Tuesday, September 18, 2012

How to Machine Applique on a Foundation

 The Cube Pattern

Why make this simple pattern?  By following the steps for making this small sample, you will learn all the essentials for making and using a pattern for turned edge, machine applique.  
  • Marking the pattern
  • Making a template
  • Pinning to a foundation
  • Turning curved and straight edges
  • Dealing with points
  • Stitching the pieces together
 Down load the photo of the pattern and in your photo editing software, enlarge the pattern as large so it will print as large as possible on an 8.5x 11 inch sheet of paper.  I use nylon netting for a foundation.  It is light-weight and thin, and it doesn't stretch much, so it makes an ideal foundation that can be left in.  

Things to note about the pattern:

  • The markings and what they mean—the edges with the green line will be turned under, and ironed.  The edges with the dotted lines will be left raw, and slipped under the turned edges.   The solid blue line is the cutting line, with NO SEAM ALLOWANCES included.
  • The image has two planes or layers.  Pieces 1-4 form the background, and pieces 5-9 form the foreground.  Most images you are likely to work with will also have a middle ground.  Generally, though there are always exceptions, the background is formed first, then the middle ground, and the finally foreground.  Often I make my background solid, even though middle and foreground elements will cover it.  That way I have the freedom to move elements around if I want to.

  • Construct elements in units.  Though it is not always possible, I try as much as possible to construct smaller units so they function as one piece.  For example, I think of  piece 5 & 6 as a unit because they form one side of the cube.  The left edges of both pieces are turned under.  I would cut out those two pieces, turn their appropriate edges and pin them together.  Then I would construct pieces 7 & 8, saving number 9 for the last, since units 5&6 and 7&8 tuck under number 9.   

  • Dealing With Sharp Points.   Piece #9 could be made by turning under all of it's edges, but then there would be two very sharp points to deal with...the point on the left and right hand sides of the shape.  By tucking the bottom edge of #9 under piece #5, and the right-hand side of piece 9 under the top edge of piece #7, it is unnecessary to deal with a very sharp points.  In a later post I'll describe how to handle sharp points if there is really no other option.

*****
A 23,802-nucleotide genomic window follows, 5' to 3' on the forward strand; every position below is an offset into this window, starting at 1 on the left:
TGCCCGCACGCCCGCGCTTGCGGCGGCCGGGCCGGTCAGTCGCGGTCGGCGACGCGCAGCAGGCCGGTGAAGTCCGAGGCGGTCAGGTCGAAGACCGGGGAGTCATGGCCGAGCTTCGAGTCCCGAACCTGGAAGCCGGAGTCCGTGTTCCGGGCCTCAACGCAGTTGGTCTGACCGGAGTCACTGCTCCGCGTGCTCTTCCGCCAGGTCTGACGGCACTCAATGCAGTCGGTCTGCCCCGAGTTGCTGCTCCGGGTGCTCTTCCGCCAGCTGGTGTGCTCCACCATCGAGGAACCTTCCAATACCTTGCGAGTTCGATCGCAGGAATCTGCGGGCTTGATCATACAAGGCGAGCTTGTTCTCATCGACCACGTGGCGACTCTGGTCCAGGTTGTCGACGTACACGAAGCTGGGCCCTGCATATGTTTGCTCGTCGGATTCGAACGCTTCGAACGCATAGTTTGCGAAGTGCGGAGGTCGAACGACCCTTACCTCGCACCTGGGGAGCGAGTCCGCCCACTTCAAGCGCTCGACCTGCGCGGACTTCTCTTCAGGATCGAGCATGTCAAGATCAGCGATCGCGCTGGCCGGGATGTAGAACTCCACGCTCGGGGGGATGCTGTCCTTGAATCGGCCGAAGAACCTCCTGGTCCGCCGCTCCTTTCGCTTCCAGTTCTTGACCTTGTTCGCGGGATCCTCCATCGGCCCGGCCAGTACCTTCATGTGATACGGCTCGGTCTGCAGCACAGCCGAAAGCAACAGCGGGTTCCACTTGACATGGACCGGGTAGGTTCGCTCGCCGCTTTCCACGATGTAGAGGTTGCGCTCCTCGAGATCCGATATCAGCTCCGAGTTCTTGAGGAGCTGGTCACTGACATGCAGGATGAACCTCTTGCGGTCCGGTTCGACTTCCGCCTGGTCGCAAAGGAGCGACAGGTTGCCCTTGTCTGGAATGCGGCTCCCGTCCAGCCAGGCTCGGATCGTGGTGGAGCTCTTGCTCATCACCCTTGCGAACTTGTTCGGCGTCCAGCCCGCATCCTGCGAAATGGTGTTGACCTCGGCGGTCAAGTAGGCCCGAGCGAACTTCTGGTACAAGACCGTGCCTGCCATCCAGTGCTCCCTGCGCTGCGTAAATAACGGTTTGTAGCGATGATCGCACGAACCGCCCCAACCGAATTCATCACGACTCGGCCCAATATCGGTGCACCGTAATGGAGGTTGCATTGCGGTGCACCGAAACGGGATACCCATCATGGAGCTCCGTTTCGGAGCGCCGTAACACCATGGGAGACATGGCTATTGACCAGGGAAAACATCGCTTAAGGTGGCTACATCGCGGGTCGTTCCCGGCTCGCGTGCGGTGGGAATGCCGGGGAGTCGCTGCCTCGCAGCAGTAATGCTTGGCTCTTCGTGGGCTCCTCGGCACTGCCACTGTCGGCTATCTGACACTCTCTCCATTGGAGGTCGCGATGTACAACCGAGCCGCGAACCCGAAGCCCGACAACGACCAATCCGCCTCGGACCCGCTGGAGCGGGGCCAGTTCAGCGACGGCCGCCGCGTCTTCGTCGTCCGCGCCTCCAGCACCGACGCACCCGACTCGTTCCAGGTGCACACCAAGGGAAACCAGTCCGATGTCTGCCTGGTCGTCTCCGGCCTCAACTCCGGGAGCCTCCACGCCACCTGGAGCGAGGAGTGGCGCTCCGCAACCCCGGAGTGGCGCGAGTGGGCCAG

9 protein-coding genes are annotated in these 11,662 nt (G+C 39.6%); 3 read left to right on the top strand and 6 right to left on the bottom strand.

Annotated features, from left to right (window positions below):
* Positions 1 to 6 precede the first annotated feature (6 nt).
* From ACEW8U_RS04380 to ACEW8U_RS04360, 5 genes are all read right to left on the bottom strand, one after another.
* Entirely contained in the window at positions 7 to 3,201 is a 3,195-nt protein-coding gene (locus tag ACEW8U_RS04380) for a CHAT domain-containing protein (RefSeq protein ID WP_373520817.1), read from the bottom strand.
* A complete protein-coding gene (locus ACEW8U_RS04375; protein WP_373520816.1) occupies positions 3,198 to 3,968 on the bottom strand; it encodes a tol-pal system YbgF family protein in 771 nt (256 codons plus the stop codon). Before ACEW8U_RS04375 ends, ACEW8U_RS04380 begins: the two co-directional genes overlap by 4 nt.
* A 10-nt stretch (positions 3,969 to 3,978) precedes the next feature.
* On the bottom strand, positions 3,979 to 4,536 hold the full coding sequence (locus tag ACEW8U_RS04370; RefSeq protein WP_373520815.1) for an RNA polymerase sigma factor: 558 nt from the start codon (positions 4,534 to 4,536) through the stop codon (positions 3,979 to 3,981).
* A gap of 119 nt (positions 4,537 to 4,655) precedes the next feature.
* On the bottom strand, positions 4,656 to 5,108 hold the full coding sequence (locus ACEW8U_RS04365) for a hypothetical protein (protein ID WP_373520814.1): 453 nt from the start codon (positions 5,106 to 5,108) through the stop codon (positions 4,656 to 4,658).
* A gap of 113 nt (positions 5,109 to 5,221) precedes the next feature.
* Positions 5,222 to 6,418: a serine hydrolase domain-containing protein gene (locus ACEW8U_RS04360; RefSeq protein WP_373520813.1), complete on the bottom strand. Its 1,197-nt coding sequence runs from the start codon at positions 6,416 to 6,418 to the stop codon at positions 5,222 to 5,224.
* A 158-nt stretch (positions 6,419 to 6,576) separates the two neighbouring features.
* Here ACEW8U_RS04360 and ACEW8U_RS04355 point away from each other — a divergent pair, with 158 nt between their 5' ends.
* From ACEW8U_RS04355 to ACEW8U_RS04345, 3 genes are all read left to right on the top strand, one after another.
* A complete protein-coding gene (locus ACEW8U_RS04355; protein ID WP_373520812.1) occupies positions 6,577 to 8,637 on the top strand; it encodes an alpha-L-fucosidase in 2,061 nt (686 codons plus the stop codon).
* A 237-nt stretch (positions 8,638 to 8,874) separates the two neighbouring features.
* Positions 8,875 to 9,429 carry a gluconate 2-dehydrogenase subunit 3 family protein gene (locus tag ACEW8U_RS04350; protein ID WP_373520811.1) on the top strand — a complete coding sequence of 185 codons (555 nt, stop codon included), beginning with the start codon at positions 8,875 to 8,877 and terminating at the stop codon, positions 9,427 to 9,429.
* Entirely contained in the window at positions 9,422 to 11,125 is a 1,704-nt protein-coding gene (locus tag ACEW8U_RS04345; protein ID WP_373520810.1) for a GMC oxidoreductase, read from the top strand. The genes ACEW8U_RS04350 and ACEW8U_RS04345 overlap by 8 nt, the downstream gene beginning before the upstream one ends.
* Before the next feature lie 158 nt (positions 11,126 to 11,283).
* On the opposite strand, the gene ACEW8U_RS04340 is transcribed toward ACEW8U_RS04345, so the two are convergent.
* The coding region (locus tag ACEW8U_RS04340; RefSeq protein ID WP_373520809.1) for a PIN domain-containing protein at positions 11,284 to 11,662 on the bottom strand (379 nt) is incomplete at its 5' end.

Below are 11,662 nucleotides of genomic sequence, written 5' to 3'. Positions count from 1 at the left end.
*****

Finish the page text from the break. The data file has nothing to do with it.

You can’t anticipate every issue as you plan your pattern, but generally if an adjoining pieces share a line, do those together.

    1. If the pattern is LARGE, I work with sections at a time, rather than trying to make a freezer paper template for the entire pattern.
    2. Trace the pattern on to the papery, non-waxy side of the freezer paper.
    3. Cut a piece of nylon netting larger than the pattern, then lay the freezer paper, waxy side down, over the netting.  Iron the edges of the freezer paper to the netting, about 2 or 3 inches away from the actual pattern.
    4. Use paper scissors to cut out piece number one.
    5. Iron the piece to the right side of the fabric.
    6. Cut around the pattern piece leaving a quarter inch seam allowance on the edges that have a dotted line. 
    7. Leave a scant quarter inch allowance on the edges with the green line, as these will be turned under.
    8. Leave an inch seam allowance on the outside edge of the pattern.
    9. Spray some spray starch or spray sizing into a shallow container (cottage cheese lids work well) and paint the starch along the edge to be turned. Allow a few seconds for the starch to soak in.
    10. Turn the piece face down, so the freezer paper in against the ironing board, and you are looking at the back of the fabric.
    11. Using your finger or a stylus to pull the edge back until it is even with the paper edge, then press until the fabric is dry.
    12. If there is a deep curve inward, clip the edges to within a thread or two of the edge of the paper.  This will help the edge lay flat.  The starch glues the edge under.
    13. If there is a pleat or a stubborn place on the seam allowance, rewet with starch and do that section again.
    14. Return the piece with the freezer paper template to the freezer paper template attached to the netting.  Fit it in place like a puzzle piece.  Lift the edge of the freezer paper template, and pin the piece to the netting. 
    15. Pick an adjoining piece, and repeat the process.  Cut out the next piece, iron it to the right-side of the fabric.  Cut around the piece leaving a seam allowance.  Press under the green-lined edge, and return the piece to the template. 

As you work, pin with several pins across the seam line.  Silk or Satin pins work well because they are short, and the heads are small, so they don’t get in the way as much as larger pins.

When a section is completed, and everything is pinned in place, critique the work.  Are there places where another bit of fabric, or fabric with greater contrast, or a different color might we effective.  Once you are satisfied, take the section to the sewing machine and stitch it using either invisible thread or matching thread.  A blind-hem stitch or small zig-zag works well.  If this is piece is going to adjoin others, do not sew right to the end of each seam, but stop about a half inch from the outer edges.

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